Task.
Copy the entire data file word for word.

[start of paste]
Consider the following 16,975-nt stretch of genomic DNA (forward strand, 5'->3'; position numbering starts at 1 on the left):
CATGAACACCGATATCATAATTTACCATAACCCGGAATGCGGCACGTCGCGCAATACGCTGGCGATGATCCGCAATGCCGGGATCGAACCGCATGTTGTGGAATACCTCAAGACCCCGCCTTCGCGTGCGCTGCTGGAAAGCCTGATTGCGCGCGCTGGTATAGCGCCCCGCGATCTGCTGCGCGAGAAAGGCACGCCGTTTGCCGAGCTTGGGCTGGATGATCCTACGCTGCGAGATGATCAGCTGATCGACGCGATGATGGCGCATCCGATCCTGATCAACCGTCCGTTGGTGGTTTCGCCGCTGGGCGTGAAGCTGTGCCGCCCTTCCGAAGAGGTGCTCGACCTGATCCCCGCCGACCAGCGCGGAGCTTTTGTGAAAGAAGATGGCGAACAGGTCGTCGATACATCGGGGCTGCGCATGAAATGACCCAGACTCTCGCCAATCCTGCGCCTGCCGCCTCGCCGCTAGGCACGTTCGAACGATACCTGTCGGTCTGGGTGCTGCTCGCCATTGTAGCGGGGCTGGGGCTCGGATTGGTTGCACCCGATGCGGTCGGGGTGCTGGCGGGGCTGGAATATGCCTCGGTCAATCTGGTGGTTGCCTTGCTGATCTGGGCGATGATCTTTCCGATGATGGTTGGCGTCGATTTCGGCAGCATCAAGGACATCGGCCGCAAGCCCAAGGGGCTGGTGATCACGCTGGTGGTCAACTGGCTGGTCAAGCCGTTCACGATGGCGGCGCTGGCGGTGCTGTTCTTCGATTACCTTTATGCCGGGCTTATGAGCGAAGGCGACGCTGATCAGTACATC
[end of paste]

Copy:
Consider the following 16,975-nt stretch of genomic DNA (forward strand, 5'->3'; position numbering starts at 1 on the left):
CATGAACACCGATATCATAATTTACCATAACCCGGAATGCGGCACGTCGCGCAATACGCTGGCGATGATCCGCAATGCCGGGATCGAACCGCATGTTGTGGAATACCTCAAGACCCCGCCTTCGCGTGCGCTGCTGGAAAGCCTGATTGCGCGCGCTGGTATAGCGCCCCGCGATCTGCTGCGCGAGAAAGGCACGCCGTTTGCCGAGCTTGGGCTGGATGATCCTACGCTGCGAGATGATCAGCTGATCGACGCGATGATGGCGCATCCGATCCTGATCAACCGTCCGTTGGTGGTTTCGCCGCTGGGCGTGAAGCTGTGCCGCCCTTCCGAAGAGGTGCTCGACCTGATCCCCGCCGACCAGCGCGGAGCTTTTGTGAAAGAAGATGGCGAACAGGTCGTCGATACATCGGGGCTGCGCATGAAATGACCCAGACTCTCGCCAATCCTGCGCCTGCCGCCTCGCCGCTAGGCACGTTCGAACGATACCTGTCGGTCTGGGTGCTGCTCGCCATTGTAGCGGGGCTGGGGCTCGGATTGGTTGCACCCGATGCGGTCGGGGTGCTGGCGGGGCTGGAATATGCCTCGGTCAATCTGGTGGTTGCCTTGCTGATCTGGGCGATGATCTTTCCGATGATGGTTGGCGTCGATTTCGGCAGCATCAAGGACATCGGCCGCAAGCCCAAGGGGCTGGTGATCACGCTGGTGGTCAACTGGCTGGTCAAGCCGTTCACGATGGCGGCGCTGGCGGTGCTGTTCTTCGATTACCTTTATGCCGGGCTTATGAGCGAAGGCGACGCTGATCAGTACATC